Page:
Mechanisms of disease: pain in fibromyalgia syndrome.
ABSTRACT Despite extensive research, the pathogenesis of pain in fibromyalgia syndrome is incompletely understood. Fibromyalgia pain is consistently felt in deep tissues including ligaments, joints and muscles. Increasing evidence points towards these tissues as relevant contributors of nociceptive input that might either initiate or maintain central sensitization, or both. Persistent or intense nociception can lead to transcriptional and translational changes in the spinal cord and brain resulting in central sensitization and pain. This mechanism represents a hallmark of fibromyalgia and many other chronic pain syndromes, including irritable bowel syndrome, temporomandibular disorder, migraine, and low back pain. Importantly, after central sensitization has been established, only minimal nociceptive input is required for the maintenance of the chronic pain state. Other factors, including pain-related negative affect, have been shown to significantly contribute to clinical fibromyalgia pain. An improved understanding of the mechanisms that characterize central sensitization and clinical pain will provide new approaches for the prevention and treatment of fibromyalgia and other chronic pain syndromes.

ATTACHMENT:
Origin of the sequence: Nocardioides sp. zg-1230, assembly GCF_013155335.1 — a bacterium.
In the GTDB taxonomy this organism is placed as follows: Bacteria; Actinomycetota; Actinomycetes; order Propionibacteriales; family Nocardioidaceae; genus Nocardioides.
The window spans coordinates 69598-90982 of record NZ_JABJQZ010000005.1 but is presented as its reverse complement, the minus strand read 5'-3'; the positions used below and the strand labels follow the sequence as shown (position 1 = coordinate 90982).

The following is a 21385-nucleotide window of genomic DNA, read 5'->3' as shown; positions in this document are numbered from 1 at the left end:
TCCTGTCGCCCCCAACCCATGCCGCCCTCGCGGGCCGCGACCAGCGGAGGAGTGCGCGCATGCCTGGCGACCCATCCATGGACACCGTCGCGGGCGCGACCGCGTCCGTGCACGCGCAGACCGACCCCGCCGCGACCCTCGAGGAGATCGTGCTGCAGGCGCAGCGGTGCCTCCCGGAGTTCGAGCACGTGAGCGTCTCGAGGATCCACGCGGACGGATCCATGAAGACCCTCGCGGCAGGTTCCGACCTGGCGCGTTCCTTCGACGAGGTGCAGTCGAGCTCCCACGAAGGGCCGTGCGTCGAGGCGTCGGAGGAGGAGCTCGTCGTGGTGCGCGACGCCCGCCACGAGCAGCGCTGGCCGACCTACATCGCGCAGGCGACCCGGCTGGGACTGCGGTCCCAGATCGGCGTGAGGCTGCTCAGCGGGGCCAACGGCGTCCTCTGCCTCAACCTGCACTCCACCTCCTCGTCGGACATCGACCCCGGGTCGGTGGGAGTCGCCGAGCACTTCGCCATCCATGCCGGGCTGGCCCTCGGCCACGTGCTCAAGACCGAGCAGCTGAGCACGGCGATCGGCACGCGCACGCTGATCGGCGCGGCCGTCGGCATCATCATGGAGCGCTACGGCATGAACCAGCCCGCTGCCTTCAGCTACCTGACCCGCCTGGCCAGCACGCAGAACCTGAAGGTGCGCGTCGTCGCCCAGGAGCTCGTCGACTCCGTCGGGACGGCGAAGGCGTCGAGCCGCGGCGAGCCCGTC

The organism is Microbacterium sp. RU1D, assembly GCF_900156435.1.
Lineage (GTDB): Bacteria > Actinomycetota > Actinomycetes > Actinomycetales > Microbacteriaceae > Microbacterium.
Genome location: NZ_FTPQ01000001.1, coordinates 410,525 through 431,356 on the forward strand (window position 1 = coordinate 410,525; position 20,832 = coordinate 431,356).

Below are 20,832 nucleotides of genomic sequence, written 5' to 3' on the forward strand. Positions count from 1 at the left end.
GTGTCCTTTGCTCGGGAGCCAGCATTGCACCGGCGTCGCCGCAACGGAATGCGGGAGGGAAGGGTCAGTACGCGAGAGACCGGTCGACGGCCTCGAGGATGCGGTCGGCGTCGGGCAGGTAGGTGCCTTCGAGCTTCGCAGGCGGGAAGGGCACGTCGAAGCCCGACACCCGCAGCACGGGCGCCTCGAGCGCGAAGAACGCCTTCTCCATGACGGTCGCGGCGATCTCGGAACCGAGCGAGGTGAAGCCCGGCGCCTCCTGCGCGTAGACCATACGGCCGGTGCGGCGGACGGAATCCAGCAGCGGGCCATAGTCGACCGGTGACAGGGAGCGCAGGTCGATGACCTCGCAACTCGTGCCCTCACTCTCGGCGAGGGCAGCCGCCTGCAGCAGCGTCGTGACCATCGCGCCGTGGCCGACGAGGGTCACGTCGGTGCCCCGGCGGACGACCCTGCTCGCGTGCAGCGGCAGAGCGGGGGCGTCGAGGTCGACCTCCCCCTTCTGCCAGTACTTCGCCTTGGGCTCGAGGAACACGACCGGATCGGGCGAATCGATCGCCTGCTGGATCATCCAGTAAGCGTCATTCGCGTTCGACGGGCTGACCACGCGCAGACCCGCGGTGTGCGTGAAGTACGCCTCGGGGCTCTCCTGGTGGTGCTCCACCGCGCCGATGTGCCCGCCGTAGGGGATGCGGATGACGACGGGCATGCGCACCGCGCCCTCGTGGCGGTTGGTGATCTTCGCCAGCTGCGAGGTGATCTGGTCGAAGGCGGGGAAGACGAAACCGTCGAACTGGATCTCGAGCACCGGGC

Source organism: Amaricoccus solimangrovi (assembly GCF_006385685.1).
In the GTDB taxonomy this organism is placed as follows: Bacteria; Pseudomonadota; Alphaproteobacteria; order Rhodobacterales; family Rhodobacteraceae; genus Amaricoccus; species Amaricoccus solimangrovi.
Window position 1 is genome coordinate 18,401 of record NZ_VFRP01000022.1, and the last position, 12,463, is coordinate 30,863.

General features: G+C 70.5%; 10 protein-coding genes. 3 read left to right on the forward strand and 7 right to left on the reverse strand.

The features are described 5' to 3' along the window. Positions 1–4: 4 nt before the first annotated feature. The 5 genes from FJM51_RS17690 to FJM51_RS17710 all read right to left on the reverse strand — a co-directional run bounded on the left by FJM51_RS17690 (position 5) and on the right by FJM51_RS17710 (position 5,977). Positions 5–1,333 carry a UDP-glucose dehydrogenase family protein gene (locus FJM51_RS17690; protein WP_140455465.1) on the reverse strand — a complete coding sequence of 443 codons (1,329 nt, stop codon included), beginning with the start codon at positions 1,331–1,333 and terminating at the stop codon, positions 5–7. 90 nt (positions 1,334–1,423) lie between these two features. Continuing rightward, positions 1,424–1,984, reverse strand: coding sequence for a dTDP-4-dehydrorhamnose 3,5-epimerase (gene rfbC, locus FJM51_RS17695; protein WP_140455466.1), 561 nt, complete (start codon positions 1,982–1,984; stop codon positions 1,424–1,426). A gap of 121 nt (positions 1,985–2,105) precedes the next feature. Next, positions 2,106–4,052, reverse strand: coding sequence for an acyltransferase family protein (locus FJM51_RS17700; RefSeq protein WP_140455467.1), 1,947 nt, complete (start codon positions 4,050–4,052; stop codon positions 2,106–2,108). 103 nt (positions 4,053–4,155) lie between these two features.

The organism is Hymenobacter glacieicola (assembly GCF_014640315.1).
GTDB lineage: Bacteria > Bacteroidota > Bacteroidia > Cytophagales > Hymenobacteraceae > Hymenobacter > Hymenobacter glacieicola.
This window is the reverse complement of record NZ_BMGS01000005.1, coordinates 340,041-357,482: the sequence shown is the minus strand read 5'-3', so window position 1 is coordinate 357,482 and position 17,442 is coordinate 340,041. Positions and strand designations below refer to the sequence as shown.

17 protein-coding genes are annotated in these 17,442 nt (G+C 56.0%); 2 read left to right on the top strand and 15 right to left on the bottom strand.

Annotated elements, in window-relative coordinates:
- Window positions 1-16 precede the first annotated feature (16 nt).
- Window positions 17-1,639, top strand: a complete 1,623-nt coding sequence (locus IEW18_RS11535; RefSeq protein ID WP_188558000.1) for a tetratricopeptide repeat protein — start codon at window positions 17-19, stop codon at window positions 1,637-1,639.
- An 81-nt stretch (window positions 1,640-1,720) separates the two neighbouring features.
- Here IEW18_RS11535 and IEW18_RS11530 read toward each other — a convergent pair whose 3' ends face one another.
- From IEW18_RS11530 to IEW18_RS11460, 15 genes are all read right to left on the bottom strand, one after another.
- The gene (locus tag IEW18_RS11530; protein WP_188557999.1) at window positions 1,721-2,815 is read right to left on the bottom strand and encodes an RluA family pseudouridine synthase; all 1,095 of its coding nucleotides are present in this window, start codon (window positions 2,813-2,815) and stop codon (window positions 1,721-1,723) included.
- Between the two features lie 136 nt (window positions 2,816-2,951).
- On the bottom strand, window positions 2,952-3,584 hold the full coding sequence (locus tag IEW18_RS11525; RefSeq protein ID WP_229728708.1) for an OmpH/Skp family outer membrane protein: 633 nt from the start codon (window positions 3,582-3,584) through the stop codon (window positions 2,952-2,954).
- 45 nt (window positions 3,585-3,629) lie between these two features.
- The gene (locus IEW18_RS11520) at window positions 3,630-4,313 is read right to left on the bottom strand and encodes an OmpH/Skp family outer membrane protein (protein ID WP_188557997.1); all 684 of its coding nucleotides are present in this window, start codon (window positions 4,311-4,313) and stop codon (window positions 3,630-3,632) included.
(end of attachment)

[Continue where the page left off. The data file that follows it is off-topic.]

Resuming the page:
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ABSTRACT: Milnacipran, a serotonin and norepinephrfrine reuptake inhibitor with preferential inhibition of norepinephrine reuptake over serotonin, is approved in the United States for the management of fibromyalgia. Owing to its effects on norepinephrine and serotonin, as well as its lack of activity at other receptor systems, it was hypothesized that milnacipran would provide improvements in pain and other fibromyalgia symptoms without some of the unpleasant side effects associated with other medications historically used for treating fibromyalgia. The clinical safety and efficacy of milnacipran 100 and 200 mg/day in individuals with fibromyalgia has been investigated in four large, randomized, double-blind, placebo-controlled studies and three long-term extension studies. The clinical studies used composite responder analyses to identify the proportion of individual patients reporting simultaneous and clinically significant improvements in pain, global status, and physical function, in addition to assessing improvement in various symptom domains such as fatigue and dyscognition. In the clinical studies, patients receiving milnacipran reported significant improvements in pain and other symptoms for up to 15 months of treatment. Most adverse events were mild to moderate in severity and were related to the intrinsic pharmacologic properties of the drug. Long-term exposure to milnacipran did not result in any new safety concerns. As with other serotonin and norepinephrine reuptake inhibitors, increases in heart rate and blood pressure have been observed in some patients with milnacipran treatment.Therapeutic advances in musculoskeletal disease 08/2010; 2(4):201-20. DOI:10.1177/1759720X10372551